What links “The Orphanage” and “The Impossible” is the horror of parents going through hell on earth to find their loved ones, a quest driven by the kind of thematically anguished core that also propels Velázquez and Bayona’s new collaboration. Certainly, no ghost story score (which Velázquez has done again for Universal Pictures with the upcoming “Mama”) can compare to thousands of battered, traumatized people, a woeful sea of humanity that lies between a mother, father and their three young boys. Alternately suspenseful and anguished, Velázquez varies between tense strings, a soaring orchestra, and the chamber intimacy of violin and piano, all joined by an elegiac, tender theme and chorus to bring a universally touching sense of deliverance from “The Impossible.” They’re qualities that are in complete synch with Bayona’s excellent film that stands as one of the most astonishingly realized and believable “disaster movies” to be realized in a cinema that often prefers melodrama to the “based on” truth. “The Impossible” earns its tears honestly in a way whose subtlety and dealing with the unimaginable is likely to be received by Oscar voters with as much emotional impact, and well-deserved accolades.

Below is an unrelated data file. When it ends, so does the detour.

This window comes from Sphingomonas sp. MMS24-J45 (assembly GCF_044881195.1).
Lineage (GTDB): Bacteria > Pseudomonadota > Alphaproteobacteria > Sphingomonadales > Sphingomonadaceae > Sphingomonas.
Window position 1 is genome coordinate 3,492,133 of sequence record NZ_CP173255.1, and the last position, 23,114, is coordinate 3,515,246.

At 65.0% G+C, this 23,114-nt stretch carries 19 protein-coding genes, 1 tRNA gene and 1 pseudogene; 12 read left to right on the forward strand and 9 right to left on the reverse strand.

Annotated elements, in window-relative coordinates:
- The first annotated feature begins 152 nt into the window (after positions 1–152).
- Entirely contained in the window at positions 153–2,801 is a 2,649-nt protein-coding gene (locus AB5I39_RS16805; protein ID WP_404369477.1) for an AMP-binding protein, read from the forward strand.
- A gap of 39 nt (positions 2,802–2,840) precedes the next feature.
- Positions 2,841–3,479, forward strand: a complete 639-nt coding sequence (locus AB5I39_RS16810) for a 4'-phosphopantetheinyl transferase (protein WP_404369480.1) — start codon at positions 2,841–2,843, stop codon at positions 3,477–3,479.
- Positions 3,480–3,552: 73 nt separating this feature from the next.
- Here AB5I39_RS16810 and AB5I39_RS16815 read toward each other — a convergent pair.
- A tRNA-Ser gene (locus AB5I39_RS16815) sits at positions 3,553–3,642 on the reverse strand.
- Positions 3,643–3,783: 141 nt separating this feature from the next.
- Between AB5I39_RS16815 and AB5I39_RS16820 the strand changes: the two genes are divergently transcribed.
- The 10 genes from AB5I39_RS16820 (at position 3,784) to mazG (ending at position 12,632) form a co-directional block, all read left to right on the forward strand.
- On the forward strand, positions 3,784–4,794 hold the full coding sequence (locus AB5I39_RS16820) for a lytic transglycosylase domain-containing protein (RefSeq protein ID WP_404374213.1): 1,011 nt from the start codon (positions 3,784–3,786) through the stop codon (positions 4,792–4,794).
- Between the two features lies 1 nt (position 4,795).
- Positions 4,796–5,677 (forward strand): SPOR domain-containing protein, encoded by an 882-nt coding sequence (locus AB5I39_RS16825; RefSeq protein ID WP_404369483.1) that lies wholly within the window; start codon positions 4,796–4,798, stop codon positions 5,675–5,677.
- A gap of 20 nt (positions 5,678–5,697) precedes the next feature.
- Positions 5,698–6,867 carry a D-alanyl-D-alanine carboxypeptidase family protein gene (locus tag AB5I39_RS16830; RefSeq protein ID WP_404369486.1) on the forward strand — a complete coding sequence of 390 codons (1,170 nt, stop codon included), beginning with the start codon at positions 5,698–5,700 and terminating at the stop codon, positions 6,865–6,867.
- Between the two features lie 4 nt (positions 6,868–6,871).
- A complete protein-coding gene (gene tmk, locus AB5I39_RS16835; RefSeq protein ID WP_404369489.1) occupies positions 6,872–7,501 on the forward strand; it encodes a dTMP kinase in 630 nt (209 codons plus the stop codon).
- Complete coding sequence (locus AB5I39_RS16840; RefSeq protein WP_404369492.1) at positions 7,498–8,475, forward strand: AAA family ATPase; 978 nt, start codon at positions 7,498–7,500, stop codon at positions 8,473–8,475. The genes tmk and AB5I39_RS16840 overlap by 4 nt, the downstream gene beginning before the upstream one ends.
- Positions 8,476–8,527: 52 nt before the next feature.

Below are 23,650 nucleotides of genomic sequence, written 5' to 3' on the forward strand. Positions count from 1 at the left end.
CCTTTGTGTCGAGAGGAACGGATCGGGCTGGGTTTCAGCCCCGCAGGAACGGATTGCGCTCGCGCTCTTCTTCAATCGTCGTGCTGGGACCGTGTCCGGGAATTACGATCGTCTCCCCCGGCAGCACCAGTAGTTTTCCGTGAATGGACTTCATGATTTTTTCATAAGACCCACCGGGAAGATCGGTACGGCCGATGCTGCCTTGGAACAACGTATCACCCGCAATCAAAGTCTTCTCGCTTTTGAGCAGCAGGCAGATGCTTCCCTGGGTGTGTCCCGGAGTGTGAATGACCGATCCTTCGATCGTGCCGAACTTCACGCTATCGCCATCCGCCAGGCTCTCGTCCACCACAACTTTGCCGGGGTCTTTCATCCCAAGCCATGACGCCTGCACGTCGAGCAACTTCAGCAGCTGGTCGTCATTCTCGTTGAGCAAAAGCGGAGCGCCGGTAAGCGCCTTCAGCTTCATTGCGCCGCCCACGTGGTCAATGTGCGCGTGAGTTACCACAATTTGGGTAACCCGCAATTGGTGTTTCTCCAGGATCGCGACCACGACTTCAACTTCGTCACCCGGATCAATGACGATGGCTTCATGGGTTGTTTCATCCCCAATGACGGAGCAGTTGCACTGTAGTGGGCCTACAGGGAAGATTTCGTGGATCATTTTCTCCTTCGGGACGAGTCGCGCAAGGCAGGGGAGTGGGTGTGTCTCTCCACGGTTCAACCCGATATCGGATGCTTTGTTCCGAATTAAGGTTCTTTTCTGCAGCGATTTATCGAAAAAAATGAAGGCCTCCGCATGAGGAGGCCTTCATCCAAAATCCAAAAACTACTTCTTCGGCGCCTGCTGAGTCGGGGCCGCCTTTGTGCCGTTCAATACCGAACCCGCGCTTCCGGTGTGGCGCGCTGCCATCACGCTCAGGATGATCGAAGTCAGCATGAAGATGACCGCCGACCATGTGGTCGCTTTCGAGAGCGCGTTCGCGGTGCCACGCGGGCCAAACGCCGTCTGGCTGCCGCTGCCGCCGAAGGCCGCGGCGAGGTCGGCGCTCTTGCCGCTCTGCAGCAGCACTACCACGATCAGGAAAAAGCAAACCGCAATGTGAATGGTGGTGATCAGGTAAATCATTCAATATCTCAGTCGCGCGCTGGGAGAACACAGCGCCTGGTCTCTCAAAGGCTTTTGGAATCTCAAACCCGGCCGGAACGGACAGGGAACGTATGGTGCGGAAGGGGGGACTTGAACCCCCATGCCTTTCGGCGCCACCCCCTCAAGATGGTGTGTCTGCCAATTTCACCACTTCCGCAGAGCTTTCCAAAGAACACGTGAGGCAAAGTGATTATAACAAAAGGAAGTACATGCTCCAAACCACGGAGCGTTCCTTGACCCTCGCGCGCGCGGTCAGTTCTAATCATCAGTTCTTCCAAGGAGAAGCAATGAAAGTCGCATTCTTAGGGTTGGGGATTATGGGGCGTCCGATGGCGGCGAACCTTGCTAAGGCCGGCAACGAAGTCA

Do you remember your reaction to the Tsunami at the time, and did you know anyone who was affected by it?
I remember the moment and some shots on TV, but I didn´t know anybody. It seemed like a huge disaster, but far, far away. Incidentally, I got to know there were friends of friends missing.
When you got the assignment, did you do any research into the survivors’ stories?
I didn’t do any specific research on these tsunami survivors, but I read a bit about survival stories and about the feelings of those who survived. The script by Sergio G. Sánchez is beautiful and did reflect about survival, help and love under extreme conditions. I think they did a terrific job putting all these concepts together.
The film seems so real that at first thought one could imagine it being entirely unscored. Did that ever cross your mind, or do you think having music makes it watchable?
I think it is a clever thought to start with “Do we want to put music in the movie? And if so, why do we want it?” Of course, Juan Antonio had this idea too. The film would work fine without music but we thought it does even better with it. As Maria (the survivor whose experience the movie is based on) said, “We tell with the music all these things that cannot be told. The music makes the experience more intense.”